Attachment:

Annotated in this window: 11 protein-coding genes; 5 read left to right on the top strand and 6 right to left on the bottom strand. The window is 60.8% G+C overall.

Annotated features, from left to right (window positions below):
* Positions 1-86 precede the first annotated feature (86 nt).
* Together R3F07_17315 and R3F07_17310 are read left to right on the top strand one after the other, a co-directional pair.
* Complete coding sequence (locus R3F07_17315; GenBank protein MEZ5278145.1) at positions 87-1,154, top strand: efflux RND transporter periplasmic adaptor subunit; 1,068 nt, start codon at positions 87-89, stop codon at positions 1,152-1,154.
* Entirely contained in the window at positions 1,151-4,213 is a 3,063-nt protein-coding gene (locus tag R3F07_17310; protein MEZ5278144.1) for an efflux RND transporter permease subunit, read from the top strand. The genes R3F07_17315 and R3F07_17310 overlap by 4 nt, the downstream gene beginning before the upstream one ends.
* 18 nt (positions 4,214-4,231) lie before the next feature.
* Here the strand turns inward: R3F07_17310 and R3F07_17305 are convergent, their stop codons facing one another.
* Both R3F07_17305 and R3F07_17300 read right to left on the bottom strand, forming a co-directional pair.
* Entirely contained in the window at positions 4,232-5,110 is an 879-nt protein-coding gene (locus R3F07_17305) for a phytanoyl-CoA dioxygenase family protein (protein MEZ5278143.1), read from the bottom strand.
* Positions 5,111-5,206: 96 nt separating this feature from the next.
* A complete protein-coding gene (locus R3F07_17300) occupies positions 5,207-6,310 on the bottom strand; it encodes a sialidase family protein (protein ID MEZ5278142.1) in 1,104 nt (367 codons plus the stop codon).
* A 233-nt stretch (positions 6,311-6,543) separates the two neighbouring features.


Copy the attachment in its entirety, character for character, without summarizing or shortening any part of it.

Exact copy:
Annotated in this window: 11 protein-coding genes; 5 read left to right on the top strand and 6 right to left on the bottom strand. The window is 60.8% G+C overall.

Annotated features, from left to right (window positions below):
* Positions 1-86 precede the first annotated feature (86 nt).
* Together R3F07_17315 and R3F07_17310 are read left to right on the top strand one after the other, a co-directional pair.
* Complete coding sequence (locus R3F07_17315; GenBank protein MEZ5278145.1) at positions 87-1,154, top strand: efflux RND transporter periplasmic adaptor subunit; 1,068 nt, start codon at positions 87-89, stop codon at positions 1,152-1,154.
* Entirely contained in the window at positions 1,151-4,213 is a 3,063-nt protein-coding gene (locus tag R3F07_17310; protein MEZ5278144.1) for an efflux RND transporter permease subunit, read from the top strand. The genes R3F07_17315 and R3F07_17310 overlap by 4 nt, the downstream gene beginning before the upstream one ends.
* 18 nt (positions 4,214-4,231) lie before the next feature.
* Here the strand turns inward: R3F07_17310 and R3F07_17305 are convergent, their stop codons facing one another.
* Both R3F07_17305 and R3F07_17300 read right to left on the bottom strand, forming a co-directional pair.
* Entirely contained in the window at positions 4,232-5,110 is an 879-nt protein-coding gene (locus R3F07_17305) for a phytanoyl-CoA dioxygenase family protein (protein MEZ5278143.1), read from the bottom strand.
* Positions 5,111-5,206: 96 nt separating this feature from the next.
* A complete protein-coding gene (locus R3F07_17300) occupies positions 5,207-6,310 on the bottom strand; it encodes a sialidase family protein (protein ID MEZ5278142.1) in 1,104 nt (367 codons plus the stop codon).
* A 233-nt stretch (positions 6,311-6,543) separates the two neighbouring features.